Organizers use words like “transformative” to explain the rich opportunities these new programs provide and the powerful bonds they create. The programs are also expensive: often $60,000 a year or more. Most programs offer financial aid for a few fellows, but organizers say the cost reflects the need to be self-sufficient.

Reaching out in other ways

Conference panelists talked about the need to reach out to many other constituencies, including businesses, rural students, low-income students, students of color, non-traditional students, and international students, whose numbers have declined over the past few years.

Colleges and universities start sending promotional material to prospective students early in high school. Later on, they encourage families to tour campuses and to talk with advisors. Those approaches help get a school’s name in students’ mind and help students get a sense of a school’s atmosphere. What they fail to do, though, is to help students understand what happens within a particular discipline.

Picture of Andrew Delbanco
Andrew Delbanco

Andrew Delbanco, president of the Teagle Foundation and a professor at Columbia, said universities needed to create opportunities to bring high school students – especially those from underserved populations – to their campuses for a week or more and engage them in intensive humanities seminars that explore the depth and breadth of liberal education. That approach, which Teagle has been funding, helps students “learn that college is not only about getting a job.” It also helps faculty members, graduate students and undergraduates better understand the perspectives of underserved students.

“We all agree in this room about the value of liberal education,” Delbanco said. “But we have a problem. You cannot explain the value of liberal education to someone who hasn’t had one. You can’t do it. … You cannot convey the taste of honey to someone who hasn’t tasted it.”

The importance of that type of approach was reinforced by statistics at Newell’s session. A survey of 5,200 students at Chicago public schools found that in ninth grade nearly all students aspired to college. By the 11th grade, that dropped to 72%. By 12th grade, 59%. In the end, only 41% enrolled in college.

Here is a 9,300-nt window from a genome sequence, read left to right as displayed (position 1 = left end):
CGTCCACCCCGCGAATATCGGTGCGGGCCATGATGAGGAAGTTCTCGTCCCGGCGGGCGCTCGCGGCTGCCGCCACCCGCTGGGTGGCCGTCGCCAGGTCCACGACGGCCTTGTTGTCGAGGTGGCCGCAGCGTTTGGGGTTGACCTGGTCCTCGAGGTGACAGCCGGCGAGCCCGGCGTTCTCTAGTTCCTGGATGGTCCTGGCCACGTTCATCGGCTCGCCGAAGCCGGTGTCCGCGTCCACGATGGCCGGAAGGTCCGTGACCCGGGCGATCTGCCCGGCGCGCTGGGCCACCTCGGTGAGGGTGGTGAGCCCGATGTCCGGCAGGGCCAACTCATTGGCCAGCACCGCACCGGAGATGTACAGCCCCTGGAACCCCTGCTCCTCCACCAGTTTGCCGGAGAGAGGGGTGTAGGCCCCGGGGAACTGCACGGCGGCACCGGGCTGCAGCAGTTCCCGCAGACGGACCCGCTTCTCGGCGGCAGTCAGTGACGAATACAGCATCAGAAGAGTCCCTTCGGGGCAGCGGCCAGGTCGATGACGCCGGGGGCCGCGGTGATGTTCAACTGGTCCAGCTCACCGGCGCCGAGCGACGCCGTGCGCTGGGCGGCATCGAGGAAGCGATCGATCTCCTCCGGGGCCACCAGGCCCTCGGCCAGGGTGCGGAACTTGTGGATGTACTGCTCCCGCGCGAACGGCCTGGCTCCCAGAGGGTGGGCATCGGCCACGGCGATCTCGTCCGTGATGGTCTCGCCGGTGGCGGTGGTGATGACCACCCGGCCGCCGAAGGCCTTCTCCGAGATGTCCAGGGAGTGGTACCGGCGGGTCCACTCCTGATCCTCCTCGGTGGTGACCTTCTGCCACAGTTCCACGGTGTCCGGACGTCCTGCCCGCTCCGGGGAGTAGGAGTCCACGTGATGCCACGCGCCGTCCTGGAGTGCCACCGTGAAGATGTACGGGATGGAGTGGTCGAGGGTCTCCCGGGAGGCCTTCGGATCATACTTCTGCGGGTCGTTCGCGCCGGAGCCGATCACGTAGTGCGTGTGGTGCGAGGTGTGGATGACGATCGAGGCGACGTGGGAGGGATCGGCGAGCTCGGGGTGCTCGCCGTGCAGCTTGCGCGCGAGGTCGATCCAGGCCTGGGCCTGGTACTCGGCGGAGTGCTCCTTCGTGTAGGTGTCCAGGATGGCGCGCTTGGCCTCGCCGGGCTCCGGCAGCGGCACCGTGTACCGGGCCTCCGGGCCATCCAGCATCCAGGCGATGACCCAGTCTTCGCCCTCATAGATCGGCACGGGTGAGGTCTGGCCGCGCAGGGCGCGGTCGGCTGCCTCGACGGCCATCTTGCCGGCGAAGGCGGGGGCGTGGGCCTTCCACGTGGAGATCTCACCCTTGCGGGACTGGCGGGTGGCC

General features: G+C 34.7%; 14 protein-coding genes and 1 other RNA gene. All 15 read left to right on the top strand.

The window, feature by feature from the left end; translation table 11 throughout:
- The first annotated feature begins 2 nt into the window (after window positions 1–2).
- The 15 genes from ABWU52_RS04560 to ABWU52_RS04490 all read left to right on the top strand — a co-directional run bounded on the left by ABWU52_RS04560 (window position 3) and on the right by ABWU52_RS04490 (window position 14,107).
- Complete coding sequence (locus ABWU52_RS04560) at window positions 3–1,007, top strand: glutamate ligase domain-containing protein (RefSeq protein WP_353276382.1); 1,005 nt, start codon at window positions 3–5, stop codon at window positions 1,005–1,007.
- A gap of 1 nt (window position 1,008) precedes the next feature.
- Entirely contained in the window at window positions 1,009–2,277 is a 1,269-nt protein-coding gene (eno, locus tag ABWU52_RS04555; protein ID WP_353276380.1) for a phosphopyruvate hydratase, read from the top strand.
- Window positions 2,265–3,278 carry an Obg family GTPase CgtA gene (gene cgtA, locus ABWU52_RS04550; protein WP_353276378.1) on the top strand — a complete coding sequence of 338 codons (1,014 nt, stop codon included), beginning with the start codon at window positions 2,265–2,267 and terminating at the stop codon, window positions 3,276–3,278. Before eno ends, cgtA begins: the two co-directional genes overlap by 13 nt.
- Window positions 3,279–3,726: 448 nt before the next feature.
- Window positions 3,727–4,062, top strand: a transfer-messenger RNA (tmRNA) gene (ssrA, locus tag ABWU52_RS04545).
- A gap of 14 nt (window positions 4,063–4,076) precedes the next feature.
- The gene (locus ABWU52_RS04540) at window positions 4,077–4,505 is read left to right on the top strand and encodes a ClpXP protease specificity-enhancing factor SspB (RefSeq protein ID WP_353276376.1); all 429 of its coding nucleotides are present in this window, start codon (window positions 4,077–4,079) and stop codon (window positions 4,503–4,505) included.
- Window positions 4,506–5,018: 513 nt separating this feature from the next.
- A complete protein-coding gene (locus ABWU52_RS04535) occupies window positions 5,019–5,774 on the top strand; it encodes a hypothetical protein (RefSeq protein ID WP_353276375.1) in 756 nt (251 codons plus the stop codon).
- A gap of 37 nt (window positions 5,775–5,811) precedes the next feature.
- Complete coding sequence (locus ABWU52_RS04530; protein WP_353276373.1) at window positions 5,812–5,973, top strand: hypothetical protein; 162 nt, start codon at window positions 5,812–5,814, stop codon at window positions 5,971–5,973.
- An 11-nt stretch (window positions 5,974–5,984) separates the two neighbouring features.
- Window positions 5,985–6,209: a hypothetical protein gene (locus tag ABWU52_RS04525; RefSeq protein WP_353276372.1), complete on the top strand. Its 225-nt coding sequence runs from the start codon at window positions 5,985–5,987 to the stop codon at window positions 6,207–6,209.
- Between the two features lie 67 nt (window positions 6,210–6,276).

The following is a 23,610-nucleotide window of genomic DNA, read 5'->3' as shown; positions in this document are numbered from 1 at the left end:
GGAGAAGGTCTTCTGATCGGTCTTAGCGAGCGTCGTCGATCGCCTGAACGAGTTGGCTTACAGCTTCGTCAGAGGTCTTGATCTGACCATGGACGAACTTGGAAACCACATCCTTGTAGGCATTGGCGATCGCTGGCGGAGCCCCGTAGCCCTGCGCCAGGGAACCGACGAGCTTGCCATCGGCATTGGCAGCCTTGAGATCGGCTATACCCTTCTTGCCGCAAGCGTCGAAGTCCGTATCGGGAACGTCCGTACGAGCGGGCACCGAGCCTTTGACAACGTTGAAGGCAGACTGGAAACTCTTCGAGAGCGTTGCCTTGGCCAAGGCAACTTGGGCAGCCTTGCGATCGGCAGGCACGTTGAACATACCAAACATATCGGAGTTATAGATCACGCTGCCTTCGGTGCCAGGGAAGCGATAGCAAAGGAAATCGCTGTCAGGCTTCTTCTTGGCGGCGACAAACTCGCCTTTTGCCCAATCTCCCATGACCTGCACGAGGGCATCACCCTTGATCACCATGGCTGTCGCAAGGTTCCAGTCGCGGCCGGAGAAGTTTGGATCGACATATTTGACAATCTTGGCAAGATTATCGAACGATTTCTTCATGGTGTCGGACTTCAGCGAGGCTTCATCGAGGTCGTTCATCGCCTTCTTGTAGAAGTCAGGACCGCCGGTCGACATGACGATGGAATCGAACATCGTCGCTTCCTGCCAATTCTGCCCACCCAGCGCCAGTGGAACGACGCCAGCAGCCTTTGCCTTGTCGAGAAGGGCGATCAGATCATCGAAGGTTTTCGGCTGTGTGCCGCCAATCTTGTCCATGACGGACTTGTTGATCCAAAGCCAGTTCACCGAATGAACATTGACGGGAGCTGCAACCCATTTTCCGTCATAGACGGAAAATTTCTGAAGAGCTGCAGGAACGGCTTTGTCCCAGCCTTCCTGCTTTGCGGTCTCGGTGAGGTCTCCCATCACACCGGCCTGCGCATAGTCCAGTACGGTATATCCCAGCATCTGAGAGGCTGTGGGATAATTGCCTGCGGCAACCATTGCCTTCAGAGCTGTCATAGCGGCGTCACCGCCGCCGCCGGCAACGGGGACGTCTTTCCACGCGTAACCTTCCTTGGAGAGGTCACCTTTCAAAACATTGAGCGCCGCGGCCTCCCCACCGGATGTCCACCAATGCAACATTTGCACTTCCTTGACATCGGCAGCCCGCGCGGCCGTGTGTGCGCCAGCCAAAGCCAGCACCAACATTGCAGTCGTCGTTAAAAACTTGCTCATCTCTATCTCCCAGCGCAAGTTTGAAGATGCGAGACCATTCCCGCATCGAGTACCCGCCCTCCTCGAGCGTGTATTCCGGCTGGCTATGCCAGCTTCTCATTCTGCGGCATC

He cited many reasons for the drop-off: lack of role models who have gone to college; exclusion from advanced placement classes; lack of understanding of the enrollment process; failure to take required courses; and lack of money.

“The reality is that the way we do business is going to have to adapt,” Newell said.

He gave several examples of how colleges and universities were adapting. One of the most prominent is through partnerships with or acquisitions of other institutions. In some cases, university systems are requiring consolidation. In others, a university acquires a nearby struggling institution in what Newell describes as a “goodwill grace merger.” In still others, the acquisitions are pure business deals, or “strategic capital asset acquisition,” as Newell described them. (Think of Purdue’s purchase of Kaplan.)

We also need to keep lobbying skeptical legislators and talking more to a skeptical public, Delbanco said — and working more closely with local communities.

It’s a daunting challenge, but AAC&U sessions seemed far more upbeat than they have been in the past few years, even as Delbanco summed up an admonition that was repeated by several others:

“Colleges and universities must serve young people – and not only young people – beyond their gates more effectively,” he said.


Doug Ward is the associate director of the Center for Teaching Excellence and an associate professor of journalism. You can follow him on Twitter @kuediting.

By Doug Ward

I’ve been doubtful about the emergence of a Generation Z. Strangely, Harry Potter and Katniss Everdeen, along with some reassurances from Pew Research, have me reconsidering.

Before I get to Hogwarts and District 12, though, I need to provide some background.

A few years ago, two of my students, eager to look behind the hype of marketers who claimed to see into the minds and habits of a post-millennial generation, came away frustrated. After semester-long research projects, they both asked the same questions: Who can really define a generation? And is “generation” just a convenient label that older people apply to younger people they don’t understand?

A baby boom generation made some sense because it was part of a demographic shift, the students said. Yes, today’s students are certainly different, but the “generation” labels that have been applied seem more of a put-down than an amalgamation of meaningful, or valid, characteristics.